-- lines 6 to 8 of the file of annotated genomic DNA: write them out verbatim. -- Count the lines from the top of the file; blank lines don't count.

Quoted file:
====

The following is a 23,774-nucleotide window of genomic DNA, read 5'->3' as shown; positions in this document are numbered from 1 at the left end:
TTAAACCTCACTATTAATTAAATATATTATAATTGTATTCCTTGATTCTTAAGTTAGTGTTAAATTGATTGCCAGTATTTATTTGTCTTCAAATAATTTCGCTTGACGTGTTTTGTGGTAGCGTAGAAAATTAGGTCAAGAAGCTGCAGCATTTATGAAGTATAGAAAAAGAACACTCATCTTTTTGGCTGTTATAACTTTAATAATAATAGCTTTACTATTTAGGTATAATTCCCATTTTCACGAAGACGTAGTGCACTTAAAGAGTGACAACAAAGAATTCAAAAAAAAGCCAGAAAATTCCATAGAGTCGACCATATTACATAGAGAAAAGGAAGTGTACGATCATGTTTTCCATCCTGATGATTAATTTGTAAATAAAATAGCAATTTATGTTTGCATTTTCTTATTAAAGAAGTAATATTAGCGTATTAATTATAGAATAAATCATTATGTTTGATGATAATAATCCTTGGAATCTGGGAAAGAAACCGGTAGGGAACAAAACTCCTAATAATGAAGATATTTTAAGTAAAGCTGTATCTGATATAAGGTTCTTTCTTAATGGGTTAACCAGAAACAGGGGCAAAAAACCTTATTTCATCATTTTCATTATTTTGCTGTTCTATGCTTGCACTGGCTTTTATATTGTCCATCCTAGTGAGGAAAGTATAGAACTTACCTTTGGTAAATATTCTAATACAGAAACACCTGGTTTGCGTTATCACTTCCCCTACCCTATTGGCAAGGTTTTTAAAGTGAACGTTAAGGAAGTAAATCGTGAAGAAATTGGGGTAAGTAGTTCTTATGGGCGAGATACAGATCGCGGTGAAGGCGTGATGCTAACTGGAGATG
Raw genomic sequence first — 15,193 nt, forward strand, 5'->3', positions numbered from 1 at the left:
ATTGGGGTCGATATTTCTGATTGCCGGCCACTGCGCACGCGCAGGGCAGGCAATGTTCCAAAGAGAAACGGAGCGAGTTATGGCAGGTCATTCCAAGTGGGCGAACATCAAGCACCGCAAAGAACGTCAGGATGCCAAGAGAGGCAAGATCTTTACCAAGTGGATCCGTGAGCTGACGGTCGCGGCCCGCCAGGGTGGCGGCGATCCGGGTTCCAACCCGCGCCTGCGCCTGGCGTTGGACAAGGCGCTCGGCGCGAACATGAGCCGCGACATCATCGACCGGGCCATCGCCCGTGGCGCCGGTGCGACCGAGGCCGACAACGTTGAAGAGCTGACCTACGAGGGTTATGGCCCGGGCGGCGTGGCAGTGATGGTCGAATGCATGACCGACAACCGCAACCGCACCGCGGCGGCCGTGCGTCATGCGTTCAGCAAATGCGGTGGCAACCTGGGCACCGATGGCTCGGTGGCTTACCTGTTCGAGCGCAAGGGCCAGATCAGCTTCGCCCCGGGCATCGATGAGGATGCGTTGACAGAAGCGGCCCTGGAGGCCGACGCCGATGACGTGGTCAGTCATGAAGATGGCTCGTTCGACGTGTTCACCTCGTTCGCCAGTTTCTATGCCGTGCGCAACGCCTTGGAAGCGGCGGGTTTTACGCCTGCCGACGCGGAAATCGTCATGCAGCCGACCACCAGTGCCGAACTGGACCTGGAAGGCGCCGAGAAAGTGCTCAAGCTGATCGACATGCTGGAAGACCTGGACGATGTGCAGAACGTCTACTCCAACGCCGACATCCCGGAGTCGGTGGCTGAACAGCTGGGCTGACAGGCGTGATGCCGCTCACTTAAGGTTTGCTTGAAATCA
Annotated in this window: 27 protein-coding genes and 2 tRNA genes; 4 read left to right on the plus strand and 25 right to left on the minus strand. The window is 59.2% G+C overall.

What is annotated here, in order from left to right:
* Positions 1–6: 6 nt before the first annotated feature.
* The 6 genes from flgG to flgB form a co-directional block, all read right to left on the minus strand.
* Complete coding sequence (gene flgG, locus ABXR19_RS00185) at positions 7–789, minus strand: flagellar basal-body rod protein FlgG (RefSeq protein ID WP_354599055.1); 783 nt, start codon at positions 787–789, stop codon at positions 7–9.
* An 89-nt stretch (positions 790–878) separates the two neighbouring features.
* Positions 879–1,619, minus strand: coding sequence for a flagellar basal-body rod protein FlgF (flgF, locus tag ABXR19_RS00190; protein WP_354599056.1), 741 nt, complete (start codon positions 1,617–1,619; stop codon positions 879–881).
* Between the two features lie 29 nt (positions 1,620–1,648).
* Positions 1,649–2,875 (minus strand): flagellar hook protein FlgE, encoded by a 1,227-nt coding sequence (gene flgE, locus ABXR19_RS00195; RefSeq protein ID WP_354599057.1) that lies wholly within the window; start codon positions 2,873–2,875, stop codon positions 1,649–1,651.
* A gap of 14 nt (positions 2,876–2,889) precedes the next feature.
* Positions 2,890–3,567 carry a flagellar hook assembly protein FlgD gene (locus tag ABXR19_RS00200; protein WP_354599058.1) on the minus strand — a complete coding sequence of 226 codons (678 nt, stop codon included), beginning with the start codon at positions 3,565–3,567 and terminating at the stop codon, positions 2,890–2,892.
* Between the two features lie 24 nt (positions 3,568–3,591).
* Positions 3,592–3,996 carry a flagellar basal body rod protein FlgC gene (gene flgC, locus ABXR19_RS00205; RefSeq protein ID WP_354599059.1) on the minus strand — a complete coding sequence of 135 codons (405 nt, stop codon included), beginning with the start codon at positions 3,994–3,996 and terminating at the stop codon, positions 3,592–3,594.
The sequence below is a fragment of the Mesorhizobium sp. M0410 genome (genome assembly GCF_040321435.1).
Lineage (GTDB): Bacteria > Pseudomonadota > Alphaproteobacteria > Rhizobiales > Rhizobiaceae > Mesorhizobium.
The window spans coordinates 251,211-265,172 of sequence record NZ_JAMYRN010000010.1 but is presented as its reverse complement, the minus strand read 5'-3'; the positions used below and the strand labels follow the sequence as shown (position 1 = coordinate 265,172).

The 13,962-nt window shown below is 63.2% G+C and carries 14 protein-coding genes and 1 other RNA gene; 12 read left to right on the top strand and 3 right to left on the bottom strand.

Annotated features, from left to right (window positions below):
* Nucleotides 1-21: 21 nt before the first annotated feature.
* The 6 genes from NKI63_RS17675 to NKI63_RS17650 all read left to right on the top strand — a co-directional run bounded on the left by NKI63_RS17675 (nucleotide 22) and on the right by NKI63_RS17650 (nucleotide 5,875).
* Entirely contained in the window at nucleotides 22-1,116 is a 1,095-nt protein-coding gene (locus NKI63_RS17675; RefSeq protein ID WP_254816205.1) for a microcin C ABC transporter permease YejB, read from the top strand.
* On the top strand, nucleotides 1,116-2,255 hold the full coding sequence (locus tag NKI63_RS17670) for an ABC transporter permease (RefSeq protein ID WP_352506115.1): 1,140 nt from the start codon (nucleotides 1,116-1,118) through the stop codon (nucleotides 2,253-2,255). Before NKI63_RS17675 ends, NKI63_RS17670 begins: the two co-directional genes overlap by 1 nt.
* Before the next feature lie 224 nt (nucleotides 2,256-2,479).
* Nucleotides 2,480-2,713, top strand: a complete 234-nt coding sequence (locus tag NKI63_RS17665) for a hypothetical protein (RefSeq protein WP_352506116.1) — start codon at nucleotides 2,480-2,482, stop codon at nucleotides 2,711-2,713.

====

What is annotated here, in order from left to right:
* Positions 1–6: 6 nt before the first annotated feature.
* The 6 genes from flgG to flgB form a co-directional block, all read right to left on the minus strand.